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Specialised outpatient paediatric palliative care team–parent collaboration: narrative interviews with parents
  1. Dania Schütze1,
  2. Fabian Engler1,
  3. Cornelia Ploeger1,
  4. Lisa-R Ulrich1,2,
  5. Michaela Hach3,
  6. Hannah Seipp4,
  7. Katrin Kuss4,
  8. Stefan Bösner4,
  9. Ferdinand M Gerlach1,
  10. Marjan van den Akker1,5,
  11. Antje Erler1 and
  12. Jennifer Engler1
  1. 1Institute of General Practice, Goethe University Frankfurt, Frankfurt am Main, Germany
  2. 2German Federal Rehabilitation Council (BAR e. V.), Frankfurt am Main, Germany
  3. 3Professional Association of Specialized Outpatient Palliative Care in Hesse, Wiesbaden, Germany
  4. 4Department of General Practice and Family Medicine, Philipps-University of Marburg, Marburg, Germany
  5. 5Department of Family Medicine, Care and Public Health Research Institute (CAPHRI), Maastricht University, Maastricht, The Netherlands
  1. Correspondence to Dania Schütze, Institute of General Practice, Goethe University Frankfurt, Frankfurt am Main 60590, Germany; schuetze{at}allgemeinmedizin.uni-frankfurt.de

Abstract

Objective In Germany, children with life-limiting conditions and complex symptoms are eligible for specialised outpatient palliative care (SOPC). In the federal state of Hesse, SOPC for children (SOPPC) is delivered by teams with paediatric expertise. While burdened by the life-limiting condition of their child, parents must also fulfill their roles as main care providers and decision makers. Collaboration between parents and SOPPC teams is important, as the intermittent care and uncertainty it entails often lasts for several months or years. We explored parents’ experiences and their demands of collaboration with SOPPC teams.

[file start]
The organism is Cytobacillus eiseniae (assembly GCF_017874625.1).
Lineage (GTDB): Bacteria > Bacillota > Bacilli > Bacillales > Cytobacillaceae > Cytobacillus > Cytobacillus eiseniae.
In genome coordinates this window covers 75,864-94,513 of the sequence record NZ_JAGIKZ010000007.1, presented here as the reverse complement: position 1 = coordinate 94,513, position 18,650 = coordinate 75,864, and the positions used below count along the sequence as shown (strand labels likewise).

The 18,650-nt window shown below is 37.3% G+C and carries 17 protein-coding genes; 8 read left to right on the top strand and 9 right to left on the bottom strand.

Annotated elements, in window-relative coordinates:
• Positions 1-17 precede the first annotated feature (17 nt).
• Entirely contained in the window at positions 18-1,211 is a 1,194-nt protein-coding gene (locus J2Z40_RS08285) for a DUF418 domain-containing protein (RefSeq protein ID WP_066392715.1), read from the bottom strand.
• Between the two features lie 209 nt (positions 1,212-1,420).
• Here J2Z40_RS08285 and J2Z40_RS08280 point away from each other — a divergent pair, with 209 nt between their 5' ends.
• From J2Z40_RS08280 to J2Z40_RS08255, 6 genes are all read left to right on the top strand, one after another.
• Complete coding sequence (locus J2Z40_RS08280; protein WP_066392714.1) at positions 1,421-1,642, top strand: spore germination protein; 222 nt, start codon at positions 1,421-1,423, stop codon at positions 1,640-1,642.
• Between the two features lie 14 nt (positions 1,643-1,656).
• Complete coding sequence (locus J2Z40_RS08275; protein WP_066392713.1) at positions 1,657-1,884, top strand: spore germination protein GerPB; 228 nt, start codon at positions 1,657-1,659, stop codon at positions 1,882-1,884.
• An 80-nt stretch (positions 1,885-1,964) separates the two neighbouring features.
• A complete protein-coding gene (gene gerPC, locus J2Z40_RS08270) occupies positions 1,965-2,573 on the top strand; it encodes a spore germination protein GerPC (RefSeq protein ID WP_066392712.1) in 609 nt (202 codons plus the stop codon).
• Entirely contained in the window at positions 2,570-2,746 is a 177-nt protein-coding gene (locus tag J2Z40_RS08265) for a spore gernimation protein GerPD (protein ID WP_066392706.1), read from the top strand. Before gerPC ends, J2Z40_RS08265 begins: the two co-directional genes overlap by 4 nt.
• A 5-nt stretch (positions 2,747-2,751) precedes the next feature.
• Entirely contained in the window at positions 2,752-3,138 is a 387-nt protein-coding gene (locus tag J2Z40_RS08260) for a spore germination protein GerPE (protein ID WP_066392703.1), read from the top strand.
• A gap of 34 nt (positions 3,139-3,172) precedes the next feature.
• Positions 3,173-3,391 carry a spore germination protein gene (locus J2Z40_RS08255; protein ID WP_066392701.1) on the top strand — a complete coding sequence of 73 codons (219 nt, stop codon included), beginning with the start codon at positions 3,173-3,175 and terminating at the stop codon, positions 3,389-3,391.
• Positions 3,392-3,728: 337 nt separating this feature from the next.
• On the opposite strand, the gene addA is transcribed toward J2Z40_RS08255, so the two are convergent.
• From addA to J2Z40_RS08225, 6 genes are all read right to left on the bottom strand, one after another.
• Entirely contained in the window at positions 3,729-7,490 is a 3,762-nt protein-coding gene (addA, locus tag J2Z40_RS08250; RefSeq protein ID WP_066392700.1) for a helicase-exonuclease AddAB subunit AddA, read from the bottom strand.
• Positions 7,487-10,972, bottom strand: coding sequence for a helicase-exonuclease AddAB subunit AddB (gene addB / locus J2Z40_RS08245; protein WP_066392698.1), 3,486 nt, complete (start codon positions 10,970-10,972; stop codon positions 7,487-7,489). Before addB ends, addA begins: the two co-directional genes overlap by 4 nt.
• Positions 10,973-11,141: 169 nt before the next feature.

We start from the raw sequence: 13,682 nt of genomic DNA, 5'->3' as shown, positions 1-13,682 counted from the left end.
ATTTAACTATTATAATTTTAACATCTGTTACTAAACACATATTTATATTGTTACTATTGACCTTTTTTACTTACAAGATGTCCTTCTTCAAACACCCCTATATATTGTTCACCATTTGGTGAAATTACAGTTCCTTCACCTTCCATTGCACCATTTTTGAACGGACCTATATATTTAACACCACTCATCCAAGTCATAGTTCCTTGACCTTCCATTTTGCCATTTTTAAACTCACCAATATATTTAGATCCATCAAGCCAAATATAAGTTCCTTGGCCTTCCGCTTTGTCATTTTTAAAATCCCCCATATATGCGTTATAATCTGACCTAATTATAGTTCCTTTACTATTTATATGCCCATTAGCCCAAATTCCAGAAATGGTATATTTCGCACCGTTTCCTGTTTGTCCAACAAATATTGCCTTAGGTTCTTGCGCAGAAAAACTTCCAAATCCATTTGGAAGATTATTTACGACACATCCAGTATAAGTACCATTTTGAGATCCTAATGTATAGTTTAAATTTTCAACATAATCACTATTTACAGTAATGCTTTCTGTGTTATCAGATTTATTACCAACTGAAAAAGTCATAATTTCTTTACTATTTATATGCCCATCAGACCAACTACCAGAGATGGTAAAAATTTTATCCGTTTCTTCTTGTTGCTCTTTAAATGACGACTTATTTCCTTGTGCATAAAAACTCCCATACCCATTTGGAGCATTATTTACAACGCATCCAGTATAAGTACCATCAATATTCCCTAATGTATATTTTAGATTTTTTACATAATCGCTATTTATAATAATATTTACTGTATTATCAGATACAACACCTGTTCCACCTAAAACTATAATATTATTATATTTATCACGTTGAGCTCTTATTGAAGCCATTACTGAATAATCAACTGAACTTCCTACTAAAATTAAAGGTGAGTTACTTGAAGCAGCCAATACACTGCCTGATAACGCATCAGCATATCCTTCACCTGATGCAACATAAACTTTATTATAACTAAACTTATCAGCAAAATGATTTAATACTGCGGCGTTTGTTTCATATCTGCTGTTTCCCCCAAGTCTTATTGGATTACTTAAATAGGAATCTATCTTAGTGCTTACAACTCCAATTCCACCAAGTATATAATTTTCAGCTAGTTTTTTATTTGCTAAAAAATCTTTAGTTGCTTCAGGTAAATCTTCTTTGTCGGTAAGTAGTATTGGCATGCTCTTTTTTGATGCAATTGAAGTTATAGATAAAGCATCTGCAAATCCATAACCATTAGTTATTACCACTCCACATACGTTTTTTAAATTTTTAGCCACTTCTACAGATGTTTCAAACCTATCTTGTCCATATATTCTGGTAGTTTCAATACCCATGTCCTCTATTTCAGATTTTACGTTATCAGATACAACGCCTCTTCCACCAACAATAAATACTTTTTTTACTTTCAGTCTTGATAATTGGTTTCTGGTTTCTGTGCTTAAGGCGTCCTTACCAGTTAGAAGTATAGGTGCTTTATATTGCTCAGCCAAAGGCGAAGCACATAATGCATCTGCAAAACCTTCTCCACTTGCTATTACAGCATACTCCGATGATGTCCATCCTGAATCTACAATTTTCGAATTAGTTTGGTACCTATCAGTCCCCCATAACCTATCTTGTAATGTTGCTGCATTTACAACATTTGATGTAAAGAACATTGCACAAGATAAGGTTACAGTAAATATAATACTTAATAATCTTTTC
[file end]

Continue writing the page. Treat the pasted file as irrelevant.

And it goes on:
Methods We conducted nine narrative interviews with 13 parents of children and adolescents with life-limiting conditions and used a grounded theory approach to analyse interview data.

Results Parents stressed the importance of paediatric expertise, honesty, psychosocial support, an individualised approach, experience of self-efficacy and the need to be recognised as experts for their children. The narrative interviews showed that collaboration between parents and SOPPC teams was characterised by parents’ need for specialised professional assistance and their simultaneous empowerment by SOPPC teams.

Conclusions Parents’ perceptions of what good collaboration with SOPPC teams entails are manifold. To meet these complex needs, SOPPC requires time and specialised expertise.

  • home care
  • paediatrics
  • communication
  • supportive care
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Footnotes

  • Contributors DS and L-RU collected the data, which DS, JE and FE analysed and interpreted. DS and JE were the principal authors and responsible for the draft of the manuscript, which was critically revised by all authors. L-RU, MH, SB, FMG and AE contributed towards developing the overall ELSAH Study design and applied for funding. DS, MvdA, JE, HS, KK and CP made substantial contributions to the conception of the manuscript. All authors read and approved the final manuscript.

  • Funding The study is being funded by the innovation fund ('Innovationsfonds') of the Federal Joint Committee in Germany (grant number: 01VSF16006).

  • Competing interests None declared.

  • Patient consent for publication Not required.

  • Ethics approval The ethics committee of the Johann Wolfgang Goethe University in Frankfurt/Main approved the study on 10 April 2017 (ID: 142/17).

  • Provenance and peer review Not commissioned; externally peer reviewed.

  • Data availability statement No data are available. Our data protection protocol guarantees patients and providers that data will be analysed and used only within the ELSAH project and by researchers of the study team. Therefore, we cannot provide any data.

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